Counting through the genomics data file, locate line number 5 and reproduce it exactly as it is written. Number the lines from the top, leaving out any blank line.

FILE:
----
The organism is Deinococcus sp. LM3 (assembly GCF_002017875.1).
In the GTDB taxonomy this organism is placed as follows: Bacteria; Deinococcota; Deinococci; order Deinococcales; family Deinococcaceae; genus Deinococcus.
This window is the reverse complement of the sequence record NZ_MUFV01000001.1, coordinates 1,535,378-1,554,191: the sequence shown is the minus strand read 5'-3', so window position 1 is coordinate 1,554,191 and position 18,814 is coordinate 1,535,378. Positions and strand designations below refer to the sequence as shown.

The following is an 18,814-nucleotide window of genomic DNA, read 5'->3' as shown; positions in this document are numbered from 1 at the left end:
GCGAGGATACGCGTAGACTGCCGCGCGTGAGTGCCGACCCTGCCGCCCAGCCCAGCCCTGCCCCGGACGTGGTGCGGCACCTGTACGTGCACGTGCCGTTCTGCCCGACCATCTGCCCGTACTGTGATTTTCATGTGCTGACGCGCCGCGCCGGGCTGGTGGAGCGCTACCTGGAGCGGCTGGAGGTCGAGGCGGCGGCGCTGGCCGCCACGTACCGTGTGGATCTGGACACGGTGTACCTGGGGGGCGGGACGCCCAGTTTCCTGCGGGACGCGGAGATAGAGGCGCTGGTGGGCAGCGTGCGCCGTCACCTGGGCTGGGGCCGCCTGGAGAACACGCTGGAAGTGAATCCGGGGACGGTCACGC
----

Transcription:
GCGAGGATACGCGTAGACTGCCGCGCGTGAGTGCCGACCCTGCCGCCCAGCCCAGCCCTGCCCCGGACGTGGTGCGGCACCTGTACGTGCACGTGCCGTTCTGCCCGACCATCTGCCCGTACTGTGATTTTCATGTGCTGACGCGCCGCGCCGGGCTGGTGGAGCGCTACCTGGAGCGGCTGGAGGTCGAGGCGGCGGCGCTGGCCGCCACGTACCGTGTGGATCTGGACACGGTGTACCTGGGGGGCGGGACGCCCAGTTTCCTGCGGGACGCGGAGATAGAGGCGCTGGTGGGCAGCGTGCGCCGTCACCTGGGCTGGGGCCGCCTGGAGAACACGCTGGAAGTGAATCCGGGGACGGTCACGC